How does an exquisite silk scarf come to be? If you ask our Milan-based artisan-in-residence, the soulful Claudia F, it begins with opening up your heart.
Claudia lives for her art, is overjoyed to be a creator of fine things, and is always looking for the opportunity to work as an artisan on natural fibres. Silk leads the way because, for Claudia, silk is a living thing. Her connection with it is almost surreal and spiritual in nature.
Its formidable qualities — both soft and feathery and yet imbued with Herculean strength — inspire Claudia to allow her own complexities to come to her art. She brushes into existence her innermost thoughts and heartfelt expressions. All done with a great deal of care and passion.
From beginning to end Claudia nurtures her scarf to be. The raw material, the blank canvas that she will transform into a silken beauty, comes from the mills in Como. The epi-centre of silk production in the world, Como has an interesting history. Here is a tidbit.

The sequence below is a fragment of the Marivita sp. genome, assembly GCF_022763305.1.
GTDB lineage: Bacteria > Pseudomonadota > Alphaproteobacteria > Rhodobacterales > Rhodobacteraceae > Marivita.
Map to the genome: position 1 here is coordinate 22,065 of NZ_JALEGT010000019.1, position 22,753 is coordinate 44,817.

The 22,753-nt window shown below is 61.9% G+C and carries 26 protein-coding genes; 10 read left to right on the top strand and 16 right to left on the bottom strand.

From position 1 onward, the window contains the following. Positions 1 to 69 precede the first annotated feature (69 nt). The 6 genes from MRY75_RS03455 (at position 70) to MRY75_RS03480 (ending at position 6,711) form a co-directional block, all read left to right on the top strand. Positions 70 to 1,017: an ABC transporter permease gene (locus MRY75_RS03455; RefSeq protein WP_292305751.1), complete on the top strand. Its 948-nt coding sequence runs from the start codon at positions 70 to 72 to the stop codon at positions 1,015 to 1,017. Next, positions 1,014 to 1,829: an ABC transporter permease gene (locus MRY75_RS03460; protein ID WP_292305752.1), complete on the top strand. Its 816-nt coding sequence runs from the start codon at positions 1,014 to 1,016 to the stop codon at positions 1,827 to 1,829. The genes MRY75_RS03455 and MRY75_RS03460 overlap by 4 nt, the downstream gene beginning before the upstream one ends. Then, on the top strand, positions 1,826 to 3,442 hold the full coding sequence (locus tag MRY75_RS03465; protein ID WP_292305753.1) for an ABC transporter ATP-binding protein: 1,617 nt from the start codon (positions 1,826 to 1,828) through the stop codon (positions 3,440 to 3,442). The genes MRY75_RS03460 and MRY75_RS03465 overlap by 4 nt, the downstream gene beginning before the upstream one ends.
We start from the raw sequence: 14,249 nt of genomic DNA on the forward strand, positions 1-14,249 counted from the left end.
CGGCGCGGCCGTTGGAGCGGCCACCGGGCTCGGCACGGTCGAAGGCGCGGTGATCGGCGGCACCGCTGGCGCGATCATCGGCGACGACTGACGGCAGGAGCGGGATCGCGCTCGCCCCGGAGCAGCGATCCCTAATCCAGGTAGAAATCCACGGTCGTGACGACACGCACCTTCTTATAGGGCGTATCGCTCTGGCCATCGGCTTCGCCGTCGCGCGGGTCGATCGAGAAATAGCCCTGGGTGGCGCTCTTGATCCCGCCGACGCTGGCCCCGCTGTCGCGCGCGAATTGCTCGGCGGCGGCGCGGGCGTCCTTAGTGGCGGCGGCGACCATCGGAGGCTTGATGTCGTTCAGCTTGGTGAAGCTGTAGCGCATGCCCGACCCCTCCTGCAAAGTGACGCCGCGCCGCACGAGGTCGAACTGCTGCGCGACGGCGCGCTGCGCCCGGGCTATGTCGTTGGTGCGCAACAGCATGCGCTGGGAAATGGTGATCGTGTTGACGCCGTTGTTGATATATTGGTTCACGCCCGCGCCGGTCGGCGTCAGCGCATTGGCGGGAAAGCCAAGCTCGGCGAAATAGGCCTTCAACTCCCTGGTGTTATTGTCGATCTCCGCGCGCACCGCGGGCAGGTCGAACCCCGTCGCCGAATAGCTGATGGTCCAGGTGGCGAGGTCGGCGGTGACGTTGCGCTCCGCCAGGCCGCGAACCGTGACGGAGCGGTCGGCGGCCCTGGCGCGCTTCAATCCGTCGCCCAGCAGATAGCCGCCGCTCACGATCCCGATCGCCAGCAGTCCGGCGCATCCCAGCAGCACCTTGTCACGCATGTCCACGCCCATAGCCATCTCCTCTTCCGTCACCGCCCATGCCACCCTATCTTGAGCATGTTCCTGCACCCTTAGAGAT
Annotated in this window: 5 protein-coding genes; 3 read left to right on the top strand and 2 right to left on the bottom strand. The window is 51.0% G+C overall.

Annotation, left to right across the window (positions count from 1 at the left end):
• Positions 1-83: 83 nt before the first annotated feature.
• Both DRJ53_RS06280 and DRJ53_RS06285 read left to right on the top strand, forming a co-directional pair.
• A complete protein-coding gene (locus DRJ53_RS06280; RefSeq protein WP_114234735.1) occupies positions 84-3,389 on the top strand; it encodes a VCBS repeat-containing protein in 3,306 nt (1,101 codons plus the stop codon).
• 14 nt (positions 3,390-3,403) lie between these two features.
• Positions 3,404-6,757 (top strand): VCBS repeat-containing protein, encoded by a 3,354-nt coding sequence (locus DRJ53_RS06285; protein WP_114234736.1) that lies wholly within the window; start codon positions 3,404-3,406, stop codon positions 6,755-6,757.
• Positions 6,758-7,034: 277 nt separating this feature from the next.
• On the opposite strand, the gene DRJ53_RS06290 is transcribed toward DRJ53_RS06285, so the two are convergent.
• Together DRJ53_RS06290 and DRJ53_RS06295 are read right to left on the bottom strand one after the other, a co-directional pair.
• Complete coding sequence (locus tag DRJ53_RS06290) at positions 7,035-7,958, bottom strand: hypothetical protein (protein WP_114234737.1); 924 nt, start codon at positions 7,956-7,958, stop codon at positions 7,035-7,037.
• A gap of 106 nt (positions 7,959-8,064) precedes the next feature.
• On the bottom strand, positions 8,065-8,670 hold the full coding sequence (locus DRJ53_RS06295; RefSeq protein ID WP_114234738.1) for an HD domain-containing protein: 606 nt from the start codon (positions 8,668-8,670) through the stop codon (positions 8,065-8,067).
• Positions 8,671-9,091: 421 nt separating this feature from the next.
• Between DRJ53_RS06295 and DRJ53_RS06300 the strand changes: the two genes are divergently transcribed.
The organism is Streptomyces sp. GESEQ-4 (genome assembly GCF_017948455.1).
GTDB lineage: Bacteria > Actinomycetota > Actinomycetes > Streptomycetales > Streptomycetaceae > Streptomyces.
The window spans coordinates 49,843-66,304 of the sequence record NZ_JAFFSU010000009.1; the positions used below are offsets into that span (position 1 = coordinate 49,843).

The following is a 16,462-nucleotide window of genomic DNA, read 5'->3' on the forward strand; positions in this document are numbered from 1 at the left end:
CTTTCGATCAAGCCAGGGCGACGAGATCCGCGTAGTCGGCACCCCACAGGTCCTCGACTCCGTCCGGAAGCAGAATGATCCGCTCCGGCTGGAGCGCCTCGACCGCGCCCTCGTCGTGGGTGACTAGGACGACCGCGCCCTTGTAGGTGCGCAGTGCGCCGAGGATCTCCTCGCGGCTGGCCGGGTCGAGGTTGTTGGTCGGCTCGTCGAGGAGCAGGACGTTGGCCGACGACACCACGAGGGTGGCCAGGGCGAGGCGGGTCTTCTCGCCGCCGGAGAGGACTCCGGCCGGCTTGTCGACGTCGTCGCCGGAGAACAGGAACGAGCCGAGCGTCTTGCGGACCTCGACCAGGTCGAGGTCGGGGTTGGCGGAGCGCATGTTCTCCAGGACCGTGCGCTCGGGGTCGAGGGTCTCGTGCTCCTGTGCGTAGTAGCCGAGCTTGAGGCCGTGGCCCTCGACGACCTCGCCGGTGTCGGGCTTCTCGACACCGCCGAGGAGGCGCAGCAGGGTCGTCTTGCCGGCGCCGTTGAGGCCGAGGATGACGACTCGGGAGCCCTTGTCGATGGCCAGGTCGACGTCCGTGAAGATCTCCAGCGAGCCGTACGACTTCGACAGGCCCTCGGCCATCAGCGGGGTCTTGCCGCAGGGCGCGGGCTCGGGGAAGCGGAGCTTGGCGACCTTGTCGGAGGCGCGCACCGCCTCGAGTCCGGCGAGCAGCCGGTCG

In 1400 Ludovico Sforza, the Duke of Milan who had a residence on Lake Como had the brilliant idea of planting mulberry trees to the sheer delight of local greedy silkworms. The silk industry was born with factories popping up everywhere with production becoming increasingly refined in the cities of Como and Cernobbio.
Centuries later, around 1869, the famous silk school Paolo Carcano came to be for the purpose of training the most talented silk masters in all of Italy. Over time, silk from Lake Como gained so much popularity that, in 1972, its production exceeded that of China and Japan.
These traditions upheld in Como add to what makes Claudia’s scarves so special. Her technique is patient, contemplative and has been mastered over time. This is a creative process that starts with spreading pongee silk onto a frame. A choreography of sorts then emerges, a dance with a brush, a sponge, a roller, each one held confidently by skilled, eager hands.
She uses the humblest of tools to brush onto the silk canvas colours that depict moods and tell a narrative in “Seurat” hues — some strong, some soft, but never banal. Slowly naturally hypoallergenic water colours turn the blank canvas into a kaleidoscope of rich shades enhanced by the marbling effects of salt, and finally immortalised by steam. The nascent painted silk scarf is then washed and ironed, and once more spread on a frame to rest.
Myriam and Crisitina